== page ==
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Construction Financial Services, Inc. v. Douzart

Court of Appeals of Texas, Ninth District, Beaumont

February 28, 2018


          Submitted on July 5, 2017

         On Appeal from the 410th District Court Montgomery County, Texas Trial Cause No. 16-01-00014-CV

          Before McKeithen, C.J., Kreger and Horton, JJ.


          HOLLIS HORTON, Justice

         Construction Financial Services, Inc. (CFS) appeals from a final judgment that confirmed an arbitrator's award resolving its dispute with Shannon and Marlene Douzart. The Douzarts' dispute arose after CFS financed the construction of a new home with a builder, who then failed to finish the project. In three issues, CFS claims the trial court should have vacated the arbitrator's award because the arbitrator acted beyond her authority in three ways, by (1) voiding the Douzarts' promissory note to CFS when the Douzarts never requested rescission as a remedy in the claims they made against CFS; (2) awarding damages to the Douzarts on their claims against both CFS and Texas Star Home Builders (Home Builders), [1] the business that agreed to build the home, because the awards, in the aggregate, created the possibility that the Douzarts would receive more than a double recovery on their claims; and (3) rendering an award that created the possibility the Douzarts might achieve a double recovery on the awards for attorney's fees. Given the limited right the Legislature has delegated to the courts to review the merits or excessiveness of an arbitrator's award, we hold that CFS has not shown the arbitrator exceeded her authority in rendering the award against CFS. Accordingly, we affirm.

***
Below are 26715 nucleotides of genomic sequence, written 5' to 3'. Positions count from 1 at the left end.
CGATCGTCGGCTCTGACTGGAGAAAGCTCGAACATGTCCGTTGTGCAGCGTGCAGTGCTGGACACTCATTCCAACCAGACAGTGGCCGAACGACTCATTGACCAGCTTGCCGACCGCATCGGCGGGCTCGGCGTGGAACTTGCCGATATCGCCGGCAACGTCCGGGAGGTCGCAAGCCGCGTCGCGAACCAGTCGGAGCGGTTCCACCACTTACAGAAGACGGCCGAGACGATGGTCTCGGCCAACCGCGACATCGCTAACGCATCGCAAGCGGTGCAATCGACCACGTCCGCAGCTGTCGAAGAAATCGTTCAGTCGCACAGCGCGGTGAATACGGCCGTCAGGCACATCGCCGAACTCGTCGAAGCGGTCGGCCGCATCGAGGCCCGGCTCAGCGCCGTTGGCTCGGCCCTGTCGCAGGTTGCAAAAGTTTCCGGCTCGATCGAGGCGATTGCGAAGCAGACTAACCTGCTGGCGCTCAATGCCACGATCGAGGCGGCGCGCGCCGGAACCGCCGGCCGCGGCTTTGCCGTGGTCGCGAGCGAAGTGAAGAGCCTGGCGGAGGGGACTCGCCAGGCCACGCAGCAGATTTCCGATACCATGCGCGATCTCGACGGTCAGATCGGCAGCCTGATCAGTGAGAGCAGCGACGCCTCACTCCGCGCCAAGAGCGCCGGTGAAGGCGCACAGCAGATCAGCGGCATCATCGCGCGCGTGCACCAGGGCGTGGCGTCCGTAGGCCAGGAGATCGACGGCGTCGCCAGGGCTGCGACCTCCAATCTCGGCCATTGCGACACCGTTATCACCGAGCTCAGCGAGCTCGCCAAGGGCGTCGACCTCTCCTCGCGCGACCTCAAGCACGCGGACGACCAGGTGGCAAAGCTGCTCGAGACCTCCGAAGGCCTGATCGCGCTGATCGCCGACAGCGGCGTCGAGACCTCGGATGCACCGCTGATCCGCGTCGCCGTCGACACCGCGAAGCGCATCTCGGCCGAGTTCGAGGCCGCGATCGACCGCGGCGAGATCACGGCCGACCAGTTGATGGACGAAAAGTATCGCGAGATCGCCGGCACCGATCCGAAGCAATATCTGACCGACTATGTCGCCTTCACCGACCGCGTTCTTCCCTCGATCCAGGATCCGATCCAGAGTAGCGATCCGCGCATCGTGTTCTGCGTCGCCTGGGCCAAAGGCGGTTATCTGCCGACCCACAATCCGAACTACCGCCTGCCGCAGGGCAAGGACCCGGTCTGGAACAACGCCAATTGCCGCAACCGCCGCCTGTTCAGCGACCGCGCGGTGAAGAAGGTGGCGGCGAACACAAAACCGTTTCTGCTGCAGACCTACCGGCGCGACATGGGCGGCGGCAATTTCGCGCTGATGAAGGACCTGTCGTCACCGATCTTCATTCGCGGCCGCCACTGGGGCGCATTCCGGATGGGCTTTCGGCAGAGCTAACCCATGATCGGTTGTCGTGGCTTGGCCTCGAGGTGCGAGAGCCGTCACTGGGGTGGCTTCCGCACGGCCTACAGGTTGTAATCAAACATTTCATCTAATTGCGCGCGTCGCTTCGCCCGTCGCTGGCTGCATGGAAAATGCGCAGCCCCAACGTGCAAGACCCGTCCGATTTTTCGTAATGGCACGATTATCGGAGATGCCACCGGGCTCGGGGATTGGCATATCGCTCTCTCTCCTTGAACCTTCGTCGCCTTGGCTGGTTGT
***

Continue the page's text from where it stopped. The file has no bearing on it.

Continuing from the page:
In February 2013, the Douzarts signed a construction contract with Texas Star Home Builders (Home Builders) to build a new home and barn. The contract had a fixed price, and required Home Builders to complete the project for $335, 700. The obligations of the parties under the contract were contingent upon the Douzarts securing a construction loan covering the entire $335, 700 price placed on the project.

         Several months later, the Douzarts obtained a construction loan from CFS for $270, 400, approximately $65, 000 less than the fixed price established by their contract with Home Builders. Nevertheless, the Douzarts and Home Builders decided to proceed, operating under the assumption that the value of the home, when completed, would allow the Douzarts to replace their construction loan with a mortgage in an amount that covered both the construction loan and any remaining balance they owed to Home Builders.

         The Douzarts, Home Builders, and CFS memorialized the arrangement that called for CFS to finance the project in a document titled "Tri-Party Financing Agreement" (the Tri-Party Agreement). The Tri-Party Agreement required CFS to release the proceeds of the $270, 400 construction loan "from time to time during the term of the Construction Loan after Work has commenced and shall be solely for Work done preceding the date of request." The arbitrator found that CFS breached the agreement by releasing construction funds to Home Builders without regard to whether it had earned the progress payments. Additionally, Shannon[2] gave CFS a promissory note that expressly referenced the Tri-Party Agreement. For example, the Tri-Party Agreement states the promissory note "is entitled to the benefits of the terms and conditions set forth in that certain Tri-Party Financing Agreement[.]"